Labour’s minimum wage announcement is much weaker than it seems – alittleecon

Immediately following Vox Political‘s praise of Ed Miliband’s minimum wage announcement comes this critique by Alex Little. Usually this site has great respect for alittleecon but he seems to have come a little unstuck here. Let’s see what he has to say, and then explain why he’s probably mistaken:

“Ed Miliband goes into this week’s Labour Party Conference with another ‘big’ announcement. He is pledging to raise the minimum wage to £8 an hour. The minimum wage will be £6.50 an hour from October 1st this year, so on the face of it, that looks like a big rise,” he writes.

“However, the £8 figure is what it will be in 2020. Labour want to raise it in stages in consultation with business. £8 an hour would be 23% rise on the current rate, but that doesn’t take inflation into account. To keep the minimum wage fixed in real terms, it must rise by inflation each year. So if Labour were to simply fix the minimum wage in real terms up to 2020, what would its value be?

“If we assume inflation of 2% a year, by 2020, the minimum wage would be £7.32 an hour. With 3% it would be £7.76. So all Labour are actually promising is to raise the minimum wage in real terms by between 3% and 9%, which while better than nothing, will not give the low paid that much of an increase in spending power at all.”

This assumes that a Conservative government – or any government not including Labour – would want to raise the minimum wage in line with inflation. This is something we have never seen before.

Remember, if the lowest amount people are paid had risen in line with inflation since 1986, the minimum wage would now be £18.89. It isn’t. The main premise of Alex’s article is that governments raise the minimum wage in line with inflation so his argument must fall.

A Labour plan for any real-terms increase in the minimum wage must be better than anything the Conservatives have offered since the 1980s (and also better than anything offered by neoliberal New Labour).

“Labour also want to link the minimum wage to median wages, which seems inappropriate to me. They should be linked to the cost of living, with the wage set at a level that allows workers an acceptable standard of living,” Alex continues. Isn’t that the Living Wage?

“Over the next nine months we’ll see Labour desperately trying to differentiate themselves from the Tories. If you look beyond the headlines though, you’ll see that the material differences between the two parties is infinitesimal.”

Not accurate. Labour is putting distance between both the Conservatives and its ‘New Labour’ incarnation. That is a change that should be welcomed.

Follow me on Twitter: @MidWalesMike

Join the Vox Political Facebook page.

Buy Vox Political books so we can continue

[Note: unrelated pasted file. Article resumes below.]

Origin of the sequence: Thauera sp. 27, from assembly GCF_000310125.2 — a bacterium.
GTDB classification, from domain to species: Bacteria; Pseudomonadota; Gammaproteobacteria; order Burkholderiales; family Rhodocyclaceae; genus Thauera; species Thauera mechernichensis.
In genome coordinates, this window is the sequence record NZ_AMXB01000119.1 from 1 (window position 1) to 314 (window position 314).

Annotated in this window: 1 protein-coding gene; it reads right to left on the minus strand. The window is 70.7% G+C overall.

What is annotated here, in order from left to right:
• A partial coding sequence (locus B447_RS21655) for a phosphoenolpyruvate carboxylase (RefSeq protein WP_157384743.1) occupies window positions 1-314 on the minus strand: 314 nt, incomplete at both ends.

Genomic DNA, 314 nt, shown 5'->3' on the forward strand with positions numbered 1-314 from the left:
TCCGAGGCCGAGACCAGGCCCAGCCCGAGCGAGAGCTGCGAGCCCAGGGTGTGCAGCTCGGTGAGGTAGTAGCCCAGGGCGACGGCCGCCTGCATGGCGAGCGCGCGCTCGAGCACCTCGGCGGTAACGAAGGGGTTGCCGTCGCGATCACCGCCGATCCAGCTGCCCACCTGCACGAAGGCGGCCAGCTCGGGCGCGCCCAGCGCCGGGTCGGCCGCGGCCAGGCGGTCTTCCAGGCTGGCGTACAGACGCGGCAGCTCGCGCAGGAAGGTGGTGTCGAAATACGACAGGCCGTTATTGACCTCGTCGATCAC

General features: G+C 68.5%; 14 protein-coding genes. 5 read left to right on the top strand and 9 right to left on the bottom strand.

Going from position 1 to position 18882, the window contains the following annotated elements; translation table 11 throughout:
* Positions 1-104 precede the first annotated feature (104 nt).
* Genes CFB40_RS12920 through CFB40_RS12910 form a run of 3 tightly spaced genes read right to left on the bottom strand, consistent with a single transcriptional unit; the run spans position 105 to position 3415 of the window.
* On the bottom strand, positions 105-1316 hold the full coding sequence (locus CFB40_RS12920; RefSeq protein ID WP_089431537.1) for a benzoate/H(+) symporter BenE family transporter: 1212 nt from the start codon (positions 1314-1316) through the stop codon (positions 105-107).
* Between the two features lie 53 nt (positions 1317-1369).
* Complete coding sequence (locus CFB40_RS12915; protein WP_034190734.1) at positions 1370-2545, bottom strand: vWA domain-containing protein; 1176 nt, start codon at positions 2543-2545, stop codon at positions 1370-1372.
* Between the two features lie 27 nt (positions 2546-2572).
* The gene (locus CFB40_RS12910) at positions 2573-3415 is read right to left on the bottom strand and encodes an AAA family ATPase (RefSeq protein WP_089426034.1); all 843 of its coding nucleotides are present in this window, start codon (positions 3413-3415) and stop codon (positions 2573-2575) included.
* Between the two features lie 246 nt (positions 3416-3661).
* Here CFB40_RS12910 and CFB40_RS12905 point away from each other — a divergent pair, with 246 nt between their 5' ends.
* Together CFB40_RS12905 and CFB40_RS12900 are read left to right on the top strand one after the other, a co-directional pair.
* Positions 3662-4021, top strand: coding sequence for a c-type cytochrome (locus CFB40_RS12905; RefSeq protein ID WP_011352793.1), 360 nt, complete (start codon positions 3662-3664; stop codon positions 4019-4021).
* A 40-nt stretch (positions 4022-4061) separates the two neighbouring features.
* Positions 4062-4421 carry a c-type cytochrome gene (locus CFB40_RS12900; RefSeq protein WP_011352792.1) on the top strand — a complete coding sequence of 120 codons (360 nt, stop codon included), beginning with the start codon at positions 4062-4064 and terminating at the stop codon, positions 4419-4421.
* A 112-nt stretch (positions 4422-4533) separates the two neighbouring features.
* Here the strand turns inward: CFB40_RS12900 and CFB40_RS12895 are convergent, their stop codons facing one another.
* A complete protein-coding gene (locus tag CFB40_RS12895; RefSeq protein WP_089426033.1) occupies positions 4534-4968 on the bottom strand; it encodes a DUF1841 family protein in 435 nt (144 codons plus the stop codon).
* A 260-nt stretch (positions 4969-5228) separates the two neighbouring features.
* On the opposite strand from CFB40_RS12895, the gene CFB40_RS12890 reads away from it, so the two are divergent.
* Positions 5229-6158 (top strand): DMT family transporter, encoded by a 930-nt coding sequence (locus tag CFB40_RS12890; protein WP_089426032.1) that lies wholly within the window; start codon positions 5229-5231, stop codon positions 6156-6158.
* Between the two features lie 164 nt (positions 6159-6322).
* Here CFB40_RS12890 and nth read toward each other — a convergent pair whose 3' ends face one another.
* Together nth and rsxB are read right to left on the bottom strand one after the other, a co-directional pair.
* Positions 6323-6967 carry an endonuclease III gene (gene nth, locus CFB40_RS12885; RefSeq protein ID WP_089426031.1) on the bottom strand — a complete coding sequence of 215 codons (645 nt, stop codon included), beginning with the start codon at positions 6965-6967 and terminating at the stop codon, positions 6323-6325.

bringing you the best of the blogs!

Health Warning: Government! is now available
in either print or eBook format here:

HWG PrintHWG eBook

The first collection, Strong Words and Hard Times,
is still available in either print or eBook format here:


Vox Political needs your help!
If you want to support this site
but don’t want to give your money to advertisers)
you can make a one-off donation here:

Donate Button with Credit Cards

12 thoughts on “Labour’s minimum wage announcement is much weaker than it seems – alittleecon

  1. alittleecon

    Hi Mike, thanks for responding to my post. There’s a couple of points I would make. The first is that it’s not correct that the minimum wage would by over £18 an hour today if it had kept up with inflation. I think if wages at the bottom had grown as fast as those of the top 1%, they may be that high, but that is not the same thing.

    The minimum wage was introduced in 1999 at a rate of £3.60. In the 15 years since then, it has grown to £6.50, which is actually above inflation whichever method of inflation you use.

    Would the Tories raise the minimum wage with inflation after 2015? I don’t know, but they have during this parliament, and have made noises about continuing to do this.

    Regardless though, I think we could do a lot better than what Labour are offering, and we shouldn’t be satisfied with preserving what we already have just because we are scared another party would try to erode what we have now.

    1. Mike Sivier Post author

      I was taking the minimum wage from lowest pay rates in 1986, according to an article I reposted here yesterday. It seems ’86 was when Labour committed itself to a statutory minimum wage. If you have better figures from that time I’ll be happy to see them and forward them to the other writer; I am having extreme difficulty finding any official figures.